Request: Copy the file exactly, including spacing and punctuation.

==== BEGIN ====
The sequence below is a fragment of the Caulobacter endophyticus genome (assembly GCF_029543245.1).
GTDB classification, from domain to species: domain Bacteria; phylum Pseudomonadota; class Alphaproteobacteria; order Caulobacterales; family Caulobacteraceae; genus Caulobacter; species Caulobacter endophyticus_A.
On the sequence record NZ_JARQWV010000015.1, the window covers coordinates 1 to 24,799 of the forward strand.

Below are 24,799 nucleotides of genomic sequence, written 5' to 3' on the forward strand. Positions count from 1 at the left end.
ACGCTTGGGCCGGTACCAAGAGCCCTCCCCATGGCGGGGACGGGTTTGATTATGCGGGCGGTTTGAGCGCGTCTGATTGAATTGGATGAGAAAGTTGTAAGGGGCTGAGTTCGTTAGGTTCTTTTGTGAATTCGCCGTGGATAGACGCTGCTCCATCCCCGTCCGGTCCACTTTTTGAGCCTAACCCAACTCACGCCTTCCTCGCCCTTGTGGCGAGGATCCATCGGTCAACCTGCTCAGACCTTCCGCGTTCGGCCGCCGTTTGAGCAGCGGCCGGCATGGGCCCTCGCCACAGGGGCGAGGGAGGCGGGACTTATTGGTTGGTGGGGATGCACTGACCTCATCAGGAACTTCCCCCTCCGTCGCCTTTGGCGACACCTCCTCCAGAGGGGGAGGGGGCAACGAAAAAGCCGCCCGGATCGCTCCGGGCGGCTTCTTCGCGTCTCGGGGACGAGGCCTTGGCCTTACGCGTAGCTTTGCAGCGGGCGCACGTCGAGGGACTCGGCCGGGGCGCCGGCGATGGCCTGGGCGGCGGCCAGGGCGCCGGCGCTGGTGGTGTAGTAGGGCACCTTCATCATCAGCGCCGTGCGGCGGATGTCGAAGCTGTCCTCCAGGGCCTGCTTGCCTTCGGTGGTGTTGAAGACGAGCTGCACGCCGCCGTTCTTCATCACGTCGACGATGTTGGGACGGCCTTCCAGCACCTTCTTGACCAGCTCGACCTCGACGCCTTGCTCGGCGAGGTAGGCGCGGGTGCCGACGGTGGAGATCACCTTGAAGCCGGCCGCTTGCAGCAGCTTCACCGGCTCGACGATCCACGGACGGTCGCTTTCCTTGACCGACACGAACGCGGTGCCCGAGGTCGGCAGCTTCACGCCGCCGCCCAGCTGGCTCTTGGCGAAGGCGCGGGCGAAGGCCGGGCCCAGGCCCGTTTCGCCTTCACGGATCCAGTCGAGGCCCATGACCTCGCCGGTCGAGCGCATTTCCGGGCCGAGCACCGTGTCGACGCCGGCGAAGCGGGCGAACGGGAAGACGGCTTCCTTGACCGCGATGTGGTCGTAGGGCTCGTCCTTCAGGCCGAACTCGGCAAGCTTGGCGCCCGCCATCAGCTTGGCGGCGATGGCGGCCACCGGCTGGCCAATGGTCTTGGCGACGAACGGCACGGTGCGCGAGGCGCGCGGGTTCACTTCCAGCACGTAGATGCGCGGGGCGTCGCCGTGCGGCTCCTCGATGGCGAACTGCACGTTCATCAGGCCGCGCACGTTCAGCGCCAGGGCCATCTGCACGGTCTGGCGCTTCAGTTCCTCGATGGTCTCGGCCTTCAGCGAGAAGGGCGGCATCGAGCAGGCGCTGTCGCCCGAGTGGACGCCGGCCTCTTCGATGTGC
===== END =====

The sequence below is a fragment of the Caulobacter endophyticus genome (assembly GCF_029543245.1).
GTDB classification, from domain to species: domain Bacteria; phylum Pseudomonadota; class Alphaproteobacteria; order Caulobacterales; family Caulobacteraceae; genus Caulobacter; species Caulobacter endophyticus_A.
On the sequence record NZ_JARQWV010000015.1, the window covers coordinates 1 to 24,799 of the forward strand.

Below are 24,799 nucleotides of genomic sequence, written 5' to 3' on the forward strand. Positions count from 1 at the left end.
ACGCTTGGGCCGGTACCAAGAGCCCTCCCCATGGCGGGGACGGGTTTGATTATGCGGGCGGTTTGAGCGCGTCTGATTGAATTGGATGAGAAAGTTGTAAGGGGCTGAGTTCGTTAGGTTCTTTTGTGAATTCGCCGTGGATAGACGCTGCTCCATCCCCGTCCGGTCCACTTTTTGAGCCTAACCCAACTCACGCCTTCCTCGCCCTTGTGGCGAGGATCCATCGGTCAACCTGCTCAGACCTTCCGCGTTCGGCCGCCGTTTGAGCAGCGGCCGGCATGGGCCCTCGCCACAGGGGCGAGGGAGGCGGGACTTATTGGTTGGTGGGGATGCACTGACCTCATCAGGAACTTCCCCCTCCGTCGCCTTTGGCGACACCTCCTCCAGAGGGGGAGGGGGCAACGAAAAAGCCGCCCGGATCGCTCCGGGCGGCTTCTTCGCGTCTCGGGGACGAGGCCTTGGCCTTACGCGTAGCTTTGCAGCGGGCGCACGTCGAGGGACTCGGCCGGGGCGCCGGCGATGGCCTGGGCGGCGGCCAGGGCGCCGGCGCTGGTGGTGTAGTAGGGCACCTTCATCATCAGCGCCGTGCGGCGGATGTCGAAGCTGTCCTCCAGGGCCTGCTTGCCTTCGGTGGTGTTGAAGACGAGCTGCACGCCGCCGTTCTTCATCACGTCGACGATGTTGGGACGGCCTTCCAGCACCTTCTTGACCAGCTCGACCTCGACGCCTTGCTCGGCGAGGTAGGCGCGGGTGCCGACGGTGGAGATCACCTTGAAGCCGGCCGCTTGCAGCAGCTTCACCGGCTCGACGATCCACGGACGGTCGCTTTCCTTGACCGACACGAACGCGGTGCCCGAGGTCGGCAGCTTCACGCCGCCGCCCAGCTGGCTCTTGGCGAAGGCGCGGGCGAAGGCCGGGCCCAGGCCCGTTTCGCCTTCACGGATCCAGTCGAGGCCCATGACCTCGCCGGTCGAGCGCATTTCCGGGCCGAGCACCGTGTCGACGCCGGCGAAGCGGGCGAACGGGAAGACGGCTTCCTTGACCGCGATGTGGTCGTAGGGCTCGTCCTTCAGGCCGAACTCGGCAAGCTTGGCGCCCGCCATCAGCTTGGCGGCGATGGCGGCCACCGGCTGGCCAATGGTCTTGGCGACGAACGGCACGGTGCGCGAGGCGCGCGGGTTCACTTCCAGCACGTAGATGCGCGGGGCGTCGCCGTGCGGCTCCTCGATGGCGAACTGCACGTTCATCAGGCCGCGCACGTTCAGCGCCAGGGCCATCTGCACGGTCTGGCGCTTCAGTTCCTCGATGGTCTCGGCCTTCAGCGAGAAGGGCGGCATCGAGCAGGCGCTGTCGCCCGAGTGGACGCCGGCCTCTTCGATGTGC